The specifics of Chris Collins’ recruiting approach will trickle out in anecdotal tidbits as he hits the 2014 prep scene looking to kick off his Northwestern tenure with a marquee class. Marian Catholic (Ill.) point guard Tyler Ulis came across one of Collins' more unique tactics: the former Glenbrook North McDonald’s All American brandished the jumpshot that made him one of the nation's top high schoolers. Ulis was impressed.
“Tyler seemed to enjoy that,” said Tyler’s father, James Ulis, Tuesday afternoon. “Tyler really seemed to like Chris’ confidence about basketball.”
At this rate, Tyler’s decision will be much more complicated than simply choosing the coach with the most “confidence". Ulis has – to put it bluntly – blown up on the recruiting scene in recent weeks. He starred at last week’s Nike Elite Youth Basketball League (EYBL) Tournament in Los Angeles, and Wildcats assistant Tavaras Hardy spoke with James soon after to discuss Tyler’s strengths and weaknesses.
The discussion, to hear James tell it, consisted almost entirely of the former, and the dazzling highlights compacted therein: shooting, passing, creating and, most of all, “making others around him better.” Then it was Collins’ turn to speak with the elder Ulis, and the conversation provided a window into what could make Collins an effective recruiter in the coming years.
“Chris Collins’ resume speaks for itself,” Ulis said. “He was a great player. I’ve enjoyed watching his dad as a coach and he’s worked for one of the better coaches in the country in Coach K.”
Perhaps more important is what Northwestern could offer Tyler, who received an offer early last week. Collins raved about Tyler’s leadership qualities, and echoed basically everything Hardy mentioned above. He sees Tyler as a “true point guard” and a “true leader on the court.”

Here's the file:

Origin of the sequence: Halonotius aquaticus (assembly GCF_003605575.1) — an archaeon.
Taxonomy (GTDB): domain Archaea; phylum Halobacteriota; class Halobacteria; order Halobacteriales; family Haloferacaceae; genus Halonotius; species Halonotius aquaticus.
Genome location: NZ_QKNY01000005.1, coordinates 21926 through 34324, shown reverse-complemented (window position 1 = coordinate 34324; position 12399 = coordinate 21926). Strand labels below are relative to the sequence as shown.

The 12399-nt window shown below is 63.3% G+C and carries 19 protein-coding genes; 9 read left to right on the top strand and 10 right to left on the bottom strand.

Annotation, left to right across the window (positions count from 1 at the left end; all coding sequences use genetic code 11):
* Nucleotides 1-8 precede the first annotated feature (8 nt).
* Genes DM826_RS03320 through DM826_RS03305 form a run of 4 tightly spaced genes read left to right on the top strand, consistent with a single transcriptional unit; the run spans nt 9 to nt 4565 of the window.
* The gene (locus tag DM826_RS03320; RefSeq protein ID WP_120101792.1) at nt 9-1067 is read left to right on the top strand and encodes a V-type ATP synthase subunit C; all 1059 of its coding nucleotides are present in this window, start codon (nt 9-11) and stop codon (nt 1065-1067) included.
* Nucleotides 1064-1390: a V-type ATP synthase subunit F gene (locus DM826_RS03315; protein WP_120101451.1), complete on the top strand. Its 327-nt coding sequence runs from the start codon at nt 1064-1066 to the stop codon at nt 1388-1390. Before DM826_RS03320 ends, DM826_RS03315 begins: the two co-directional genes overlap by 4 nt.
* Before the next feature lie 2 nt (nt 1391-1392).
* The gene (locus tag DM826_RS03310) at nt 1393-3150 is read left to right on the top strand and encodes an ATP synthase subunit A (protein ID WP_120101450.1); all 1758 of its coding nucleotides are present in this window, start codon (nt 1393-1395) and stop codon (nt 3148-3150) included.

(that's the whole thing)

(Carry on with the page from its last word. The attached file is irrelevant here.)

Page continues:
If landing an elite point guard is the symbolic chip to launch a successful inaugural recruiting haul, Ulis counts as an excellent candidate. Whether Northwestern is a realistic option at this point, whether Ulis will put the Collins-lead Wildcats amongst the likes of Florida, Purdue, Vanderbilt and quite possibly Michigan State (no offer yet, but very strong interest), will depend on Tyler’s academic and athletic priorities.
James described, best as he could, what could draw his son to the Wildcats.
“Tyler’s a really competitive kid,” Ulis said. “At Northwestern he’d get the ball in his hands a lot. He’d have a chance to play real close to home, to have the same fans as he had in high school. They can only go up from a Big Ten standpoint.”
No decisions have been made on a list of “top five” schools, and Tyler remains eager to elevate his stature through various tournaments and showcases this summer, all while piling up as many offers as possible. James did emphasize he and Tyler plan to make a visit to Evanston sometime this spring.
“They’re so close. We don’t need a plane ticket or anything,” he said.
Even the staunchest NU fans have to admit Ulis – given his growing list of offers – is less an expected commit than a cautiously optimistic proposition at this stage. There is mutual interest – just as exists with Florida and Michigan State and other programs.
Collins has made strong impression, and as of Tuesday afternoon, Ulis is intrigued, and definitely a player worth watching over the summer and into the fall.